The new study revealed that teenagers who binge drink could be damaging the brain development of their brains and results in psychiatric disorders including alcoholism in later life.
The study, published in the journal Neurobiology of Disease, found evidence that binge drinking effectively changed the shape of the DNA in the animal’s brains at a crucial stage of their development. Tissue analysis showed that the DNA was wrapped more tightly around proteins in those rats which had been exposed to binge drinking conditions as adolescents than in those which had not, as a result of chemical changes.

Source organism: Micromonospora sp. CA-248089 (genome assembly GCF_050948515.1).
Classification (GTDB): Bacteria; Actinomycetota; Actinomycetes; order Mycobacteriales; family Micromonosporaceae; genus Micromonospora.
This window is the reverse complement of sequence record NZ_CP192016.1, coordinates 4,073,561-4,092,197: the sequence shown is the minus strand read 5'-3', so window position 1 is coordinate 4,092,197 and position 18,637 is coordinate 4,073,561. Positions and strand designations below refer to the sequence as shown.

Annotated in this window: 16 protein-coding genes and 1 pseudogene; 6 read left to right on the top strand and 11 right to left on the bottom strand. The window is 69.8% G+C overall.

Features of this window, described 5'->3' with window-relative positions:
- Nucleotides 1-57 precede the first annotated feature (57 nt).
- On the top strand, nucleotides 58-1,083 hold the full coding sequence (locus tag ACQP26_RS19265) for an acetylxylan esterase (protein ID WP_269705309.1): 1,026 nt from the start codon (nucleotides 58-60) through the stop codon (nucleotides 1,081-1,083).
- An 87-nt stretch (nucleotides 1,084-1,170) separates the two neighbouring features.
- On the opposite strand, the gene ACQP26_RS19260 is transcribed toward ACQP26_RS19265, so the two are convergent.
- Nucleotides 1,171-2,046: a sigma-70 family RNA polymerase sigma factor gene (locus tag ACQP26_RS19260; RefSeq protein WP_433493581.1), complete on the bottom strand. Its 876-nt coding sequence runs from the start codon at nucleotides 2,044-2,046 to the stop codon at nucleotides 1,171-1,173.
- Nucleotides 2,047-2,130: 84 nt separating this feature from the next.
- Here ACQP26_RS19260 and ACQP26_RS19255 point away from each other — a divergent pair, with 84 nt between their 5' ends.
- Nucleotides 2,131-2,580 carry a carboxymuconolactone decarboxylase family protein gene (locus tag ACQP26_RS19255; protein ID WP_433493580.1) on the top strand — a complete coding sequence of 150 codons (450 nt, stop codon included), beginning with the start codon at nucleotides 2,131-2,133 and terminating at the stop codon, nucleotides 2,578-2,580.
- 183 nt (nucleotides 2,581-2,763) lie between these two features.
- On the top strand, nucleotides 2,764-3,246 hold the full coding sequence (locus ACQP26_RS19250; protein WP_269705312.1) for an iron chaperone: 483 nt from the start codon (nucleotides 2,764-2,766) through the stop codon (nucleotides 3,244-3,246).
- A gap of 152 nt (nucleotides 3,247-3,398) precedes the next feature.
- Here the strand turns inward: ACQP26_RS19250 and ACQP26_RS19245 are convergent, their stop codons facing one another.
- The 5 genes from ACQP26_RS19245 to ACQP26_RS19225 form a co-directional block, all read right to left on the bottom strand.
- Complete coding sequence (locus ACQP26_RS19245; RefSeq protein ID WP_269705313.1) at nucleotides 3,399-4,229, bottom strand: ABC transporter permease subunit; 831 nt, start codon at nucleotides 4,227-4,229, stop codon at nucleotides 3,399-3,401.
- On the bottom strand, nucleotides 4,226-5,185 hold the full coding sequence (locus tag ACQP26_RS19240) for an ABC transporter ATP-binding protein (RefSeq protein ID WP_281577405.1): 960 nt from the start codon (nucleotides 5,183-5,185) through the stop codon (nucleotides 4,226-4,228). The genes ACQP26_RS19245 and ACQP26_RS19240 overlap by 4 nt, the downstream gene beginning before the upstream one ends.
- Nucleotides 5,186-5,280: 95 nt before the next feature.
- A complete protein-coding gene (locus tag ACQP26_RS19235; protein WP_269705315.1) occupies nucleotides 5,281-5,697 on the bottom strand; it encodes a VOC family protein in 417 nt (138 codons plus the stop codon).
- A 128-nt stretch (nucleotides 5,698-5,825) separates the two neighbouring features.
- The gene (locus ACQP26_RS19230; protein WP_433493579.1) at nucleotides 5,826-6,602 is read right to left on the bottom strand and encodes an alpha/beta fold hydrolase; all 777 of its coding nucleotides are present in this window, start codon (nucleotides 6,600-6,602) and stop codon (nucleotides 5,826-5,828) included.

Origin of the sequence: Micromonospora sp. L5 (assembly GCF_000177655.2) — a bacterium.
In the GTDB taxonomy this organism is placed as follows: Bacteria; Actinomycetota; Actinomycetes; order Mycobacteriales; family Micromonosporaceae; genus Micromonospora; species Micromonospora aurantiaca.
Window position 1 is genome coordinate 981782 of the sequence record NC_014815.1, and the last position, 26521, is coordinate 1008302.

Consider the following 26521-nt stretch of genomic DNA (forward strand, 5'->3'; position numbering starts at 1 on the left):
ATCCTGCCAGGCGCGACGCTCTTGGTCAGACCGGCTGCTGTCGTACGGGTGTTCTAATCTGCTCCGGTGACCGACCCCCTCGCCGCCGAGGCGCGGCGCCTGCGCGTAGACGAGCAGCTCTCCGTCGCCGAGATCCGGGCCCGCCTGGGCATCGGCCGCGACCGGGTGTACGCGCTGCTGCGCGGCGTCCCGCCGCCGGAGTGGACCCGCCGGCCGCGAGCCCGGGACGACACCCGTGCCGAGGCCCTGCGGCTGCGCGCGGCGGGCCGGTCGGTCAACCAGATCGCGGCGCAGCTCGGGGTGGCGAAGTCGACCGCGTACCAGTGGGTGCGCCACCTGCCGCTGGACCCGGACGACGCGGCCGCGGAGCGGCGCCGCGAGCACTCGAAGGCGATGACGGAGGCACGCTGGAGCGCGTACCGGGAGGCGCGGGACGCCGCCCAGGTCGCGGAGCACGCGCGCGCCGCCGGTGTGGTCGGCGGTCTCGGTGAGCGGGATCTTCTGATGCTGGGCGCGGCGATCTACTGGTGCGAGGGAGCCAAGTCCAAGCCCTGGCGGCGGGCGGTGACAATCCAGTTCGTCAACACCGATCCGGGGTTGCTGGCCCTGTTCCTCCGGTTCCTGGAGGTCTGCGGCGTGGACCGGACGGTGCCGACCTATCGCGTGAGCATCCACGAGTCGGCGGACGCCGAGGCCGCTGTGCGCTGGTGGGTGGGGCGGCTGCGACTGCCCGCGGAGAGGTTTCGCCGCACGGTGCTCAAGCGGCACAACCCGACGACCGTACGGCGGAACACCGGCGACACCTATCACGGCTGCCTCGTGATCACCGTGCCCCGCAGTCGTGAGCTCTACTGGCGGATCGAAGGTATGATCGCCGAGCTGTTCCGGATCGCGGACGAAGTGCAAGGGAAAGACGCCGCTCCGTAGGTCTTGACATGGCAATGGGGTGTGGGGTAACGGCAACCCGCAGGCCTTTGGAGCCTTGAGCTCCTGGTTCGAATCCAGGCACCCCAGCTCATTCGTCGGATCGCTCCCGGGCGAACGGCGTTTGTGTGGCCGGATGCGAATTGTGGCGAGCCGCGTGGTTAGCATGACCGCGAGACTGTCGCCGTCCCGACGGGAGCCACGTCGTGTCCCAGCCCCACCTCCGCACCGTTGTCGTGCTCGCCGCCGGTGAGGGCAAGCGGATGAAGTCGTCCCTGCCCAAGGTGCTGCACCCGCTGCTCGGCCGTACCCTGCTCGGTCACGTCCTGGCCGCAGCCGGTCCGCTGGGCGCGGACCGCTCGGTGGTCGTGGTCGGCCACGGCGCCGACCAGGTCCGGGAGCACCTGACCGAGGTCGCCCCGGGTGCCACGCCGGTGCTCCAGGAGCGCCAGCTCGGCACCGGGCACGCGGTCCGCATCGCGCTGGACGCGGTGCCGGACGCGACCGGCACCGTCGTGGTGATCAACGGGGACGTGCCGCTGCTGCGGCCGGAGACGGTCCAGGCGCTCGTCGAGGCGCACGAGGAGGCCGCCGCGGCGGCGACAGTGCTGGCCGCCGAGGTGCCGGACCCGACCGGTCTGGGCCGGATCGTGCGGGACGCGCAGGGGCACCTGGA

The team, led by Prof Subhash Pandey, director of neuroscience alcoholism research at UIC’s Chicago College of Medicine, believe they have found the mechanism by which binge drinking affects people in later life. “This may be the mechanism through which adolescent binge-drinking increases the risk for psychiatric disorders, including alcoholism, in adulthood,” said Prof Pandey. But when some rats were given a cancer drug, the DNA was observed less tightly coiled. “Our study provides a mechanism for how binge-drinking during adolescence may lead to lasting (epigenetic) changes that result in increased anxiety and alcoholism in adults”, he added.